Stone consolidation: a critical discussion of theoretical insights and field practice
Jose Delgado Rodrigues
George W. Scherer
Norman R. Weiss
Robert J. Flatt
|Published in:||RILEM Technical Letters, February 2020, v. 4|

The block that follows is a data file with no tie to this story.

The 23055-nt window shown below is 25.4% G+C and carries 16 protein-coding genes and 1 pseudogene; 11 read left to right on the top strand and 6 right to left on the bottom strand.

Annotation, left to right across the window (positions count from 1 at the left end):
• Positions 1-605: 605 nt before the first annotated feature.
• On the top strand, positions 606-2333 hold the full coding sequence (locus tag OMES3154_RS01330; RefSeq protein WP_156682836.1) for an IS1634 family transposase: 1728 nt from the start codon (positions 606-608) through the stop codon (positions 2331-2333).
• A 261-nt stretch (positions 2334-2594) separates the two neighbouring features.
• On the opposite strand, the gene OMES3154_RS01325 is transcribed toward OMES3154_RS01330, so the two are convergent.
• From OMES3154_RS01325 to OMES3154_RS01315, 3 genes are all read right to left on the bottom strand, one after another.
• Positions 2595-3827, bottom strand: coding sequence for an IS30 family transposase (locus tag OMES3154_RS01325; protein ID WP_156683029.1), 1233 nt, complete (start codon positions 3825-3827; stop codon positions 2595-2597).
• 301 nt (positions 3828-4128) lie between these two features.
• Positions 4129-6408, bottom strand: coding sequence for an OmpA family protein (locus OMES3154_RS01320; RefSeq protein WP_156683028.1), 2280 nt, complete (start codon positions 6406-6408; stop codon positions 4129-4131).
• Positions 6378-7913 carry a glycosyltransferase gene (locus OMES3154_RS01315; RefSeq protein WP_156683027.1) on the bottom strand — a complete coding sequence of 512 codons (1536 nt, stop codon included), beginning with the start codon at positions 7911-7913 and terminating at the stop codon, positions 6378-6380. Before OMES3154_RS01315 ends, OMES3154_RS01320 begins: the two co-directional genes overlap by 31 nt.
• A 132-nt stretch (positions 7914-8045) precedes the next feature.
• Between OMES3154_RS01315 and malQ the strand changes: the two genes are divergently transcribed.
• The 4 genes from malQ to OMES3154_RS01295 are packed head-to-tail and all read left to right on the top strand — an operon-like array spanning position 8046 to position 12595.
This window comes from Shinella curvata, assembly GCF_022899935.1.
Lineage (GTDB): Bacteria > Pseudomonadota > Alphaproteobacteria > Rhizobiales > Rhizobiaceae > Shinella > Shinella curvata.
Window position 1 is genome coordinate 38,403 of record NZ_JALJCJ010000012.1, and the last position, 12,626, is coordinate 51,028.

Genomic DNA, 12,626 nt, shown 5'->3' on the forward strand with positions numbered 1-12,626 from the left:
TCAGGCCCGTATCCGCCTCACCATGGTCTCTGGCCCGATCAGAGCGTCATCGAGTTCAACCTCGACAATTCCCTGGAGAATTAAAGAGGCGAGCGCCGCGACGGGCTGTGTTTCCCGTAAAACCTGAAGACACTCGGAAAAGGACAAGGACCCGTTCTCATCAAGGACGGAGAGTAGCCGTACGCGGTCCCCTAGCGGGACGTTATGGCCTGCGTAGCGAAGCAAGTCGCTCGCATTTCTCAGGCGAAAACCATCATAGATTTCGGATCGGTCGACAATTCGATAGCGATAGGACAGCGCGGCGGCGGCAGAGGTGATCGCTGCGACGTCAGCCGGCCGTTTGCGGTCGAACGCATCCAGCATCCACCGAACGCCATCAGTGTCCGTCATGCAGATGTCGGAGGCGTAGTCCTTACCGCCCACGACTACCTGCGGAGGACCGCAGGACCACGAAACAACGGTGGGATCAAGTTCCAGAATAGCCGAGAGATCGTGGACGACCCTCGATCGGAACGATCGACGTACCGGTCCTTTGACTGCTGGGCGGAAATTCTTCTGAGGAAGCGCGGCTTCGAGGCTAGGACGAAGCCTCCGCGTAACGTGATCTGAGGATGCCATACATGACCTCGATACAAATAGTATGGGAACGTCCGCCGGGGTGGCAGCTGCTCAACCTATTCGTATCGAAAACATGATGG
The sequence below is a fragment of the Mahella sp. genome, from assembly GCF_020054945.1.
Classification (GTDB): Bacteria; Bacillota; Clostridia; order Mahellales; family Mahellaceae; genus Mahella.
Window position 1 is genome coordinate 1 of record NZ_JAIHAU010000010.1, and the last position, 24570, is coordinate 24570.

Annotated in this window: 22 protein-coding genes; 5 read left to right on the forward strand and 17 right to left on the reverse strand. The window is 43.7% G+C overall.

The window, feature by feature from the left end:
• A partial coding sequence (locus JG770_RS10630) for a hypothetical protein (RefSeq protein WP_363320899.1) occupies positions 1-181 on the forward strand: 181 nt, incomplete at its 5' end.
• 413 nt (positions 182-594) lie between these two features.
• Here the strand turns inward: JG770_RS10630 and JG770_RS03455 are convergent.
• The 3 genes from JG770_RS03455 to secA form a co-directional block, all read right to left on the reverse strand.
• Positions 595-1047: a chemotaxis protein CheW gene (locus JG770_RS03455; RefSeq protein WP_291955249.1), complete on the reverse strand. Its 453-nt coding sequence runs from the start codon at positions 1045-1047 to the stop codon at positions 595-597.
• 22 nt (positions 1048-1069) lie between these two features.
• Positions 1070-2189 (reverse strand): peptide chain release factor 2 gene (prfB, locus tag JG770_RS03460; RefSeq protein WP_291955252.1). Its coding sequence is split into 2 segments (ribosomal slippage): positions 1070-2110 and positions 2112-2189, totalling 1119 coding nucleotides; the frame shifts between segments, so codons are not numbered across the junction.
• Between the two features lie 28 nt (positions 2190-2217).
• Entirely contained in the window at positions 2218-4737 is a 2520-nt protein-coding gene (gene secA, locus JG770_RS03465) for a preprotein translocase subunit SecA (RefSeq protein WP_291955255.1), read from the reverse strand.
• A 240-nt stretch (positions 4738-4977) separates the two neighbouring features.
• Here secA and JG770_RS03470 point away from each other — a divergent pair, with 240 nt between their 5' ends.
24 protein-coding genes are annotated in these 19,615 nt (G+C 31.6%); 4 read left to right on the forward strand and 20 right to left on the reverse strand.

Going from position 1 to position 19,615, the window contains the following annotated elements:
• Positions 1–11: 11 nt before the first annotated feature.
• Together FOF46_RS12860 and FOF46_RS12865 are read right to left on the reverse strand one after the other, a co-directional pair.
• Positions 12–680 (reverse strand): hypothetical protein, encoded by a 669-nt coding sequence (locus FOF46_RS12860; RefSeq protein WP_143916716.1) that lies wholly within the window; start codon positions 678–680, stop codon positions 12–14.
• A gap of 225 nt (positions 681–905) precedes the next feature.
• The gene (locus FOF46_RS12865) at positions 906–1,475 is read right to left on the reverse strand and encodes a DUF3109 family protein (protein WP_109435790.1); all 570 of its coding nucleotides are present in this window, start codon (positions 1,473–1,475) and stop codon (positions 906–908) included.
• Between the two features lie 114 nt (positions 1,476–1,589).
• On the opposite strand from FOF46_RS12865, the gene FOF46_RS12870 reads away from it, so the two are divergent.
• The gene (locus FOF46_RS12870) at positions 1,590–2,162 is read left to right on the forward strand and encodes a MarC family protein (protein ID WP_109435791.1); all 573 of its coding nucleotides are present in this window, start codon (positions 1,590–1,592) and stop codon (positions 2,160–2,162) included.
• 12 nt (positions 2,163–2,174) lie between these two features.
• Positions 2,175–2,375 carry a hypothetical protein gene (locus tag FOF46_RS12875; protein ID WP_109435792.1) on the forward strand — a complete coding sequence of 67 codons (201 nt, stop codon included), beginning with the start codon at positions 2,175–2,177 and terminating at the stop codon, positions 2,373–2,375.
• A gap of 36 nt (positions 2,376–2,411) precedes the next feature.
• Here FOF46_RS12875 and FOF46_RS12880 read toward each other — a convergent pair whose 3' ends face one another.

Stone consolidants have been extensively used for the preservation of historical structures since the 19th century. However, their true effectiveness in practice is often a source of debate, largely because of known cases where badly chosen treatments were unsuccessful, or even caused an accelerated degradation of the substrate. Researchers have therefore strived to better understand, and possibly predict, the behavior of consolidants on-site, in order to assist practitioners in their decision making. Despite the large number of publications available on the subject, however, the contribution of scientific research for practical applications remains scarce. Reasons for this include the limited accessibility of scientific publications and the lack of documentation or preparatory studies from the field. This unfortunately compromises the knowledge exchange between researchers and practitioners, which we consider to be a main challenge that this field must overcome. The target of this letter is to reconnect the critical problems identified on-site through practical experience with the conceptual research outcomes that could help solve them. For this, we present an informed evaluation of the most needed research, along with a synthetic overview of the insights that scientific research can offer in terms of consolidant selection, application and monitoring.
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